Low sodium cinnamon rolls

I love the soft, pillowy texture of low sodium pull-apart milk rolls so I made cinnamon rolls with them. Shape them as buns, pull-apart rolls, or even hearts. These are much lighter in texture than your standard cinnamon buns (e.g. Cinnabon) so I keep the filling light also. For a sweeter flavor, add a light glaze or frosting.

Servings: 9 pull-apart rolls (or 10 buns or hearts)

Sodium: 13 - 19 mg sodium per bun

Time: 30 minutes active, 3 hours rising/baking time


Starter (Tangzhong) ingredients:

2 tablespoons (28 g) water

3 tablespoons (43 g) whole or 2% milk

2 tablespoons (14g) bread flour


Dough ingredients:

298 g (2 1/2 cups) bread flour

1/4 cup (50 g) sugar

1 tablespoon instant yeast

113 g (1/2 cup) whole or 2% milk (sodium will vary based on the type of milk you use)

1 large egg

4 tablespoons (57 g) unsalted butter, melted


Cinnamon sugar mixture:

4 tablespoons tightly packed light or dark brown sugar

1 tablespoon cinnamon

optional: zest of one medium sized orange


Optional egg wash:

1 egg

1 tablespoon water or milk


Glaze:

1/4 cup powdered sugar

3 tablespoons creme fraiche

1 tablespoon whole milk or cream


1) Make the tangzhong - combine all the tangzhong ingredients in a small saucepan and whisk until no lumps remain. Then transfer the saucepan to the stove and cook the mixture over low heat until thick, whisking frequently, about 2-5 minutes. Immediately pour the tangzhong out of the saucepan and into a small bowl and let cool to room temperature. See TIPS below for making this in the microwave.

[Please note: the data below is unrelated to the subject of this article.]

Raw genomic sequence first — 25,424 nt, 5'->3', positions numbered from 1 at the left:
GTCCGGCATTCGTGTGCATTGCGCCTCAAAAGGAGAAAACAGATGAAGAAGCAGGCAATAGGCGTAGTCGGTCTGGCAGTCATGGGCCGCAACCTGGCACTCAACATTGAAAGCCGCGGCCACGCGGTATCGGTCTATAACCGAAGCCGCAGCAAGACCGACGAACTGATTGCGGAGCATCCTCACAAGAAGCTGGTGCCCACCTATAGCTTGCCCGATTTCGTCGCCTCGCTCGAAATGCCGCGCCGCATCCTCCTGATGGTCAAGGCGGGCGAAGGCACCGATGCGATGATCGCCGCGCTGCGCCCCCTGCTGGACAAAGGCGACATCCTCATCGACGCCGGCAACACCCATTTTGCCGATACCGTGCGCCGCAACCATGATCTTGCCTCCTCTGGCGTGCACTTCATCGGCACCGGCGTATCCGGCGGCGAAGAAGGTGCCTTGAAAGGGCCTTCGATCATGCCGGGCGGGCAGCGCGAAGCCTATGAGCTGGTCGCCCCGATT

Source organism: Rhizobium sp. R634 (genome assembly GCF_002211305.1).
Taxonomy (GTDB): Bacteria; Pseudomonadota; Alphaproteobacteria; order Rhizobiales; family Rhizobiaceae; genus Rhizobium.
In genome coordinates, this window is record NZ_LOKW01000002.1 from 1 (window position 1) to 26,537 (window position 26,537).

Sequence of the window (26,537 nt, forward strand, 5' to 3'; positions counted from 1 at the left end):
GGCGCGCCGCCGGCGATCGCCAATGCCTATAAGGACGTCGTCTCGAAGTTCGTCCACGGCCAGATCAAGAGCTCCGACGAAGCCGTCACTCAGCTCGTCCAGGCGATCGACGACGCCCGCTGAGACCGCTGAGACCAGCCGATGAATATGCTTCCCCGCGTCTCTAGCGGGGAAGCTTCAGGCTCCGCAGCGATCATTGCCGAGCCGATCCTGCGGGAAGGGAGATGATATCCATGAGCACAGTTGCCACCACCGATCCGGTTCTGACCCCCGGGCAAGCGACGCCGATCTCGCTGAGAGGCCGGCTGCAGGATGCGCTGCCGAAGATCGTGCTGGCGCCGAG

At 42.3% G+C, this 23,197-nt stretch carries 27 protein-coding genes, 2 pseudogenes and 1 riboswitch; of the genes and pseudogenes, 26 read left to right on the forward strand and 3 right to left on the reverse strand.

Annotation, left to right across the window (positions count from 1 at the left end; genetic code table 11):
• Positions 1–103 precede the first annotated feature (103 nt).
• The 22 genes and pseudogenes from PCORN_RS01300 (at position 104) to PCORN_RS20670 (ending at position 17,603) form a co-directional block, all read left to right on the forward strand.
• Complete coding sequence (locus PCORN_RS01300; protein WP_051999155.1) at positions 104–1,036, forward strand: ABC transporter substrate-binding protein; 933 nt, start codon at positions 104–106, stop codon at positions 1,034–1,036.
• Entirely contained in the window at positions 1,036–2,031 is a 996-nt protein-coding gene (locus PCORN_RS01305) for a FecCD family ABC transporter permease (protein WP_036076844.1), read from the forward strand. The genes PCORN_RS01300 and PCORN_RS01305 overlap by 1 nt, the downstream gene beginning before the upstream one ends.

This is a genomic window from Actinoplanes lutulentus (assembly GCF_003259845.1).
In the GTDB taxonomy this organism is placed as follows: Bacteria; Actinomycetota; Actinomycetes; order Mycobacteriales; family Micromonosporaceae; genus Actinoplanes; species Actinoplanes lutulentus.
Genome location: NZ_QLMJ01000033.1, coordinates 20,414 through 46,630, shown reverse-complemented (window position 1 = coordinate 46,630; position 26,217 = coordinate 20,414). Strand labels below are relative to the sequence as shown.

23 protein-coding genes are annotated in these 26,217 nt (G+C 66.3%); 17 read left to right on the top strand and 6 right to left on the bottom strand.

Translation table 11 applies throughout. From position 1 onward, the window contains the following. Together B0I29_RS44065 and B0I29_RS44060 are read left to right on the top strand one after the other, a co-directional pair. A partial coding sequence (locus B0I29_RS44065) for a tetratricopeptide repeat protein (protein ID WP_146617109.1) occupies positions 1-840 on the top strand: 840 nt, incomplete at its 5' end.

2) Make the dough - once the tangzhong has cooled to room temperature, combine it with the dough ingredients in a large bowl and let rest, covered, for 20-25 minutes at room temperature. Here's the dough right after it's been mixed.


3) Knead the dough until a smooth, elastic dough forms. I knead by hand on a lightly oiled surface for about 10-15 minutes. At first the dough may stick to your hands but resist the urge to add more flour, just scrape the dough off your hands with a plastic dough scraper and keep going. It should get easier to knead as you go.


Here's the dough after 10 minutes of kneading.